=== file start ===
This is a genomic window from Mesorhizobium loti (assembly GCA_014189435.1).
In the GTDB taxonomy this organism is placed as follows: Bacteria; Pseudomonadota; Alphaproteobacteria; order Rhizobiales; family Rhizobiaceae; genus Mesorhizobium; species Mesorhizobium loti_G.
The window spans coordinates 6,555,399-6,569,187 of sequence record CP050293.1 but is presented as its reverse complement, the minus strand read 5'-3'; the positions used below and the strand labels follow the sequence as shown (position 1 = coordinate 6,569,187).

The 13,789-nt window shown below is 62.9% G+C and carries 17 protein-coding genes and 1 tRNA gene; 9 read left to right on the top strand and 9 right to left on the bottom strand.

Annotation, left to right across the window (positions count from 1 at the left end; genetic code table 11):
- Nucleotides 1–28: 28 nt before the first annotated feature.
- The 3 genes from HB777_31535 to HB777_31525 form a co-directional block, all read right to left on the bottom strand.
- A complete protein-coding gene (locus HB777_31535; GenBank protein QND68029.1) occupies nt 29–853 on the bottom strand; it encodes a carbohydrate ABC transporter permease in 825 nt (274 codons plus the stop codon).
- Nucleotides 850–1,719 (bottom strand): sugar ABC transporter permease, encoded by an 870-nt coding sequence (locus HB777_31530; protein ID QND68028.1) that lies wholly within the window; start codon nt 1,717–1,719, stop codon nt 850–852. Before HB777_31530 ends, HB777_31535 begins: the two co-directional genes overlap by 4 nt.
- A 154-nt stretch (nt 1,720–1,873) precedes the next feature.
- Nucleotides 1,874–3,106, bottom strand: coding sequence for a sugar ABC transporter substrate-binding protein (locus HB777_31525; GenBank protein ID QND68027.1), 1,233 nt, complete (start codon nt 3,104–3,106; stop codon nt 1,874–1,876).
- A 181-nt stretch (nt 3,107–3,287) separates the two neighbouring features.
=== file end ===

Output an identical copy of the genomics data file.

This is a genomic window from Mesorhizobium loti (assembly GCA_014189435.1).
In the GTDB taxonomy this organism is placed as follows: Bacteria; Pseudomonadota; Alphaproteobacteria; order Rhizobiales; family Rhizobiaceae; genus Mesorhizobium; species Mesorhizobium loti_G.
The window spans coordinates 6,555,399-6,569,187 of sequence record CP050293.1 but is presented as its reverse complement, the minus strand read 5'-3'; the positions used below and the strand labels follow the sequence as shown (position 1 = coordinate 6,569,187).

The 13,789-nt window shown below is 62.9% G+C and carries 17 protein-coding genes and 1 tRNA gene; 9 read left to right on the top strand and 9 right to left on the bottom strand.

Annotation, left to right across the window (positions count from 1 at the left end; genetic code table 11):
- Nucleotides 1–28: 28 nt before the first annotated feature.
- The 3 genes from HB777_31535 to HB777_31525 form a co-directional block, all read right to left on the bottom strand.
- A complete protein-coding gene (locus HB777_31535; GenBank protein QND68029.1) occupies nt 29–853 on the bottom strand; it encodes a carbohydrate ABC transporter permease in 825 nt (274 codons plus the stop codon).
- Nucleotides 850–1,719 (bottom strand): sugar ABC transporter permease, encoded by an 870-nt coding sequence (locus HB777_31530; protein ID QND68028.1) that lies wholly within the window; start codon nt 1,717–1,719, stop codon nt 850–852. Before HB777_31530 ends, HB777_31535 begins: the two co-directional genes overlap by 4 nt.
- A 154-nt stretch (nt 1,720–1,873) precedes the next feature.
- Nucleotides 1,874–3,106, bottom strand: coding sequence for a sugar ABC transporter substrate-binding protein (locus HB777_31525; GenBank protein ID QND68027.1), 1,233 nt, complete (start codon nt 3,104–3,106; stop codon nt 1,874–1,876).
- A 181-nt stretch (nt 3,107–3,287) separates the two neighbouring features.